lest his deeds should be exposed. But he who practices the truth comes
to the light, that his deeds may be manifested as having been wrought in
(4832) (summorphos from sún = together with +
morphe = form) refers to the conformity of
children of God "to the image of His Son".
Here Paul explains
the goal of predestination - that believers would "be conformed
to the image of His Son"!
As Denny puts it...
The Son of God is the Lord Who
appeared to Paul by Damascus: to be conformed to His image is to share
His glory as well as His holiness. The Pauline Gospel is hopelessly
distorted when this is forgotten. (Ibid)
In Philippians 3
Paul describes the physical conformity to the body of Christ's glory
writing that in the future the Lord Jesus Christ
will transform the body of our humble
state into conformity with (summorphos) the body of His glory, by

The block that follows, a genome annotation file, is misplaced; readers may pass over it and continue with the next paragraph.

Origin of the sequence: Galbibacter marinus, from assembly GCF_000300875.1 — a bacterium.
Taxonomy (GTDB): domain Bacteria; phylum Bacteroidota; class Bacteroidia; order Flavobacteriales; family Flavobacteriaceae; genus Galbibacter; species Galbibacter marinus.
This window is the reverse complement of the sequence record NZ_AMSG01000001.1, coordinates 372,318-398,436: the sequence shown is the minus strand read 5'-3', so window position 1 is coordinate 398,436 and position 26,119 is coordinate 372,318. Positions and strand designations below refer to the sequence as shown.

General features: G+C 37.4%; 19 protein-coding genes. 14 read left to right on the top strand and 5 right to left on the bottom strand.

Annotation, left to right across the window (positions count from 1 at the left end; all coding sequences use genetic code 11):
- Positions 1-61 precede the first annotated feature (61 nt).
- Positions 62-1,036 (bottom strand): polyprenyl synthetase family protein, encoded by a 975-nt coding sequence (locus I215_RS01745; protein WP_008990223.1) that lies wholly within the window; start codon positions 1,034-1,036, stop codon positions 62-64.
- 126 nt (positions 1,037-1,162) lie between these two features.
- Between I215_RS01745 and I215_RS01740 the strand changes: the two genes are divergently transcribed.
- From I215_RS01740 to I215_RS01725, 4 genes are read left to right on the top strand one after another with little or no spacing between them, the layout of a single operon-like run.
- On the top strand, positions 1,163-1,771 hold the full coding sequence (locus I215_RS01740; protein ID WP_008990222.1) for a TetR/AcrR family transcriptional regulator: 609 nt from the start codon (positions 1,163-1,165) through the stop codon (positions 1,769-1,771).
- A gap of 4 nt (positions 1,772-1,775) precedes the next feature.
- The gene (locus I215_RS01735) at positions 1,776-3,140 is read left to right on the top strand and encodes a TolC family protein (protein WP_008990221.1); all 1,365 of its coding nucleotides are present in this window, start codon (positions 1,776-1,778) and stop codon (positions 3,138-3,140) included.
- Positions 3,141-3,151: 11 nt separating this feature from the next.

the exertion of the power that He has even to subject all things to
Himself. (see note
Hendricks writes that
The Bible was not written to satisfy your curiosity, but to
make you conform to Christ’s image. Not to make you a smarter
sinner, but to make you like the Saviour. Not to fill your head with a
collection of biblical facts, but to transform your life.
On a wall near the main entrance to the Alamo in San Antonio, Texas, is
a portrait with the following inscription:“ James Butler Bonham—no
picture of him exists. This portrait is of his nephew, Major James
Bonham, deceased, who greatly resembled his uncle. It is placed here by
the family that people may know the appearance of the man who died for
freedom.” No literal portrait of Jesus exists either. But the likeness
of the Son who makes us free can be seen in the lives of His true
Romans 8:28 is an easy verse to believe when the sun is shining, but it's
something else entirely in the darkness of human tragedy. We doubt this
verse for two reasons. First, Paul says "we know" when most of us don't
feel like we know. Second, Paul says "all things" when most of us would
rather say "some things." Surely the key word is the word "good." For
us, "good" usually means happiness, health, prosperity, and good
fortune. Those things are indeed good, but God's good far exceeds our
limited vision. (Ro 8:29) tells us that God's good is that we should be
conformed to the image of Jesus Christ. Anything that makes us like